I was tempted to post this as an anonymous guest blogger, but I figured I’d put it out there under my own name. I was inspired by the comment made by Eddie on Saturday night on the “Golden Age of NAMB” post. You can find it. It cut me to the heart, for two reasons. First, a brother in Christ is in pain, hurting, in despair. Second, it brought back some memories of where I was last fall, when I felt everything Eddie said.
I’ve never really contemplated suicide, but I’ve gone through times when I would have welcomed death. I wish that feeling came from a place of noble passion like Paul’s statement, “For to me, to live is Christ and to die is gain.” My wish for death came from a very different place. It has come from a place of loneliness, dissatisfaction, pain, hurt and disappointment.
And from the fact that I had no one to talk to about it, that by and large I have had to bear this burden alone.
You see, I’m SuperDave the Wonder Pastor. Pretty much every relationship I have is one that demands more of me than it gives back to me. As a pastor, I’m required to love the unlovely, return good for evil, deal with other people’s problems even when I feel like crying. I don’t want to sound like I’m whining. A lot of this is just basic Christianity. Loving your enemy. Returning good for evil. Rejoicing always.
And most of the time, I consider myself fortunate to have a job that matters. I get to stand in front of God’s people and proclaim God’s word. I get to proclaim the life-changing gospel of Jesus Christ and help people grow in faith. I get people coming up to me and telling me how much my message helped them. I see victories and changes and receive blessings.
But then, the dark moments come – and often they blindside me. I get worn out. Conflict arises in the church. Someone stabs me in the back. And I want to cry, and to cry out. I lay in bed at night wishing for sleep but my mind is racing with anger, with despair, with the desire to run away and hide.
See, when you are SuperDave the Wonder Pastor, you cannot admit your weakness to your people. People seem to have a real need to honor their spiritual leaders – perhaps in an unhealthy way, but it is a real need nonetheless. People don’t always realize how much pressure there is when you have to always be “on”, to never let your guard down or to show your flaws. It’s not that I try to fool my people into thinking that I am better than they are, or that I have superior spiritual DNA. Actually, I work pretty hard to let them know that this is not true. I try to be real, to tell stories of my failures and sins (not too specific, but honest). But no matter how much I try to convince people that I am just Dave, I still find myself donning the superhero suit and becoming SuperDave the Wonder Pastor.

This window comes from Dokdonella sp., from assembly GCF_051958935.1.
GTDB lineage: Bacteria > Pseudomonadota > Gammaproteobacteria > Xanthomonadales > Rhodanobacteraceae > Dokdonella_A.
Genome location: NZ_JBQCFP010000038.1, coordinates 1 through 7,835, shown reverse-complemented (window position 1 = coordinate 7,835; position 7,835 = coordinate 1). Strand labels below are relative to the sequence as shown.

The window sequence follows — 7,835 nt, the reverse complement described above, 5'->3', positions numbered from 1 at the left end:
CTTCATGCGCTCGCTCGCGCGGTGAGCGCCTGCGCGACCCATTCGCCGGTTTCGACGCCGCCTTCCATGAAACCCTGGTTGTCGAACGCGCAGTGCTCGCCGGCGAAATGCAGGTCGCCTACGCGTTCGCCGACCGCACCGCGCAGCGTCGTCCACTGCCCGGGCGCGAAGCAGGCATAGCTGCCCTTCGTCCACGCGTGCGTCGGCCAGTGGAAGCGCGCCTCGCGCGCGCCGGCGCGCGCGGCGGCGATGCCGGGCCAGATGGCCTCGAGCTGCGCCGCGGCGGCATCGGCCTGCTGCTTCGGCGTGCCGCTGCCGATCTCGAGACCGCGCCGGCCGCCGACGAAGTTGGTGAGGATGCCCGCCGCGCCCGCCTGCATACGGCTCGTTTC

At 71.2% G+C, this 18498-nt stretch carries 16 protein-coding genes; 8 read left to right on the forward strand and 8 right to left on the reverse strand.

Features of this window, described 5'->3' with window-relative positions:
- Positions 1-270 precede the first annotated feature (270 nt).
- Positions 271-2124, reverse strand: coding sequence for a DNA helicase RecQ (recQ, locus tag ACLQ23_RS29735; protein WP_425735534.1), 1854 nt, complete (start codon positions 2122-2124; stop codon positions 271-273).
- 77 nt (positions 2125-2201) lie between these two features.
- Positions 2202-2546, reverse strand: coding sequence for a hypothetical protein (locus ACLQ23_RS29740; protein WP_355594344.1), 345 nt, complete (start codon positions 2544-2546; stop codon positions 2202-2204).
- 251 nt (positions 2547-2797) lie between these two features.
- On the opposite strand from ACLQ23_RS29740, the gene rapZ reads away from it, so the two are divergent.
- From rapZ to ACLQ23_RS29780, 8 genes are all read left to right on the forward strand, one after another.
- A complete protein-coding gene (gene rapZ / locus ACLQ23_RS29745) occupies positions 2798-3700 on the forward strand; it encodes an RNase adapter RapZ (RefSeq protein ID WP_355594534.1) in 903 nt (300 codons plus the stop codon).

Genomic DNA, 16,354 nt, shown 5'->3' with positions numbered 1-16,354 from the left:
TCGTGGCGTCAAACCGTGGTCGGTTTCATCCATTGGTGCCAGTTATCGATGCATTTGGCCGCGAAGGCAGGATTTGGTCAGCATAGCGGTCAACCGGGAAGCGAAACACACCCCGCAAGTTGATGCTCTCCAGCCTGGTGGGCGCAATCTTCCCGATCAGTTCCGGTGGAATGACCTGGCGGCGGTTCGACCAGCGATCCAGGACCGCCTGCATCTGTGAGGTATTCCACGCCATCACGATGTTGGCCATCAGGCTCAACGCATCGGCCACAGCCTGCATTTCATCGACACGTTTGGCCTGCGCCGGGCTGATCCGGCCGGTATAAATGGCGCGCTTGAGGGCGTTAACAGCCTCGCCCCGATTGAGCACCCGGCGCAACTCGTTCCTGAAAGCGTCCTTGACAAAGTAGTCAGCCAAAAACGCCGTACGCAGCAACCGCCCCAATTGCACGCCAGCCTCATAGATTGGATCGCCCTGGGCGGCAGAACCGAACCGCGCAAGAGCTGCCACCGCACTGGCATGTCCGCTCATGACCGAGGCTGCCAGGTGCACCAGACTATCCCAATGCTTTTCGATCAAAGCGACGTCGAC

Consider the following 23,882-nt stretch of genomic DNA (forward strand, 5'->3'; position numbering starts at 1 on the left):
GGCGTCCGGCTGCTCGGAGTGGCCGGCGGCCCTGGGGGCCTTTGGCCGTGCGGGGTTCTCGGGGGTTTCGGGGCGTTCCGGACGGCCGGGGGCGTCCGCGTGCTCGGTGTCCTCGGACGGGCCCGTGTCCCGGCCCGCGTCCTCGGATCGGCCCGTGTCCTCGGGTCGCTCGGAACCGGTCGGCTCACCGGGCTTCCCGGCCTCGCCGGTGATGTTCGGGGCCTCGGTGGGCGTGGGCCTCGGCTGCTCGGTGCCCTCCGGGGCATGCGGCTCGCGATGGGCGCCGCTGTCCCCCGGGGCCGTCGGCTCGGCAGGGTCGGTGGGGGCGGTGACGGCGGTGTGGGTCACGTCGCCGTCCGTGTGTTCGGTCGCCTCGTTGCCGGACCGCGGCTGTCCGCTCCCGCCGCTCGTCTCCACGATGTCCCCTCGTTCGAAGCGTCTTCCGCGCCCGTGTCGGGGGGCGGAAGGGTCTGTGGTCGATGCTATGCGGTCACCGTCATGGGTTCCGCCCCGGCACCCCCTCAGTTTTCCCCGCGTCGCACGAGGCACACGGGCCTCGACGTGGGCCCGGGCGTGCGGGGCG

That is a lot of pressure.
I can handle it when I keep my spiritual passion strong. When I say that Jesus is my strength, that is not a cliche. Not at all. My Savior enables me to deal with the pressure. My relationship with him is the one in which I receive, am strengthened and blessed. With the resources of God’s grace, I plod along most of the time.
But then the bottom falls out. Where do I turn? I can’t talk to people in my church because I need to maintain my pastoral veneer. In Cedar Rapids, I had some very close pastor friends I could talk things over with and pray with, but I’ve not found that here quite yet. Sometimes, I can talk things over with my wife and that really helps. But sometimes, that doesn’t work either. And what about those situations in which the pastor and his wife are not getting along, when there is stress and tension in the marriage? Then, things really get extreme.
I believe three things, my pastor friends.
1) Almost all of us who are in ministry know this feeling of darkness and despair firsthand. SuperDave the Wonder Pastor has feet of clay and a heart that betrays the noble purposes of God. When you are in a responsible position, a visible and venerable place, there will come a time when your strength will flag, your courage will fail and you will find yourself laying in a corner in a fetal position begging God to take you home.
2) Most of us never talk about this to anyone. It is a secret pain.
3) We need to be a resource to one another when this happens. Pastors are in a unique position to help pastors.
Here are some perspectives I have on the problem and on the solution.
1) When I’m in despair, I don’t need a sermon.
I know what I need to know. I’ve preached it. I don’t need you to preach it to me. Job’s friends were the greatest men who ever lived right up until the point at which they opened their mouths and started pouring the fertilizer of their platitudes on Job.
Up until that moment, they had done exactly what they needed to do. They communicated two messages by sitting by him. I am here for you. I’m not going away. You, my friend, will not be alone in this time.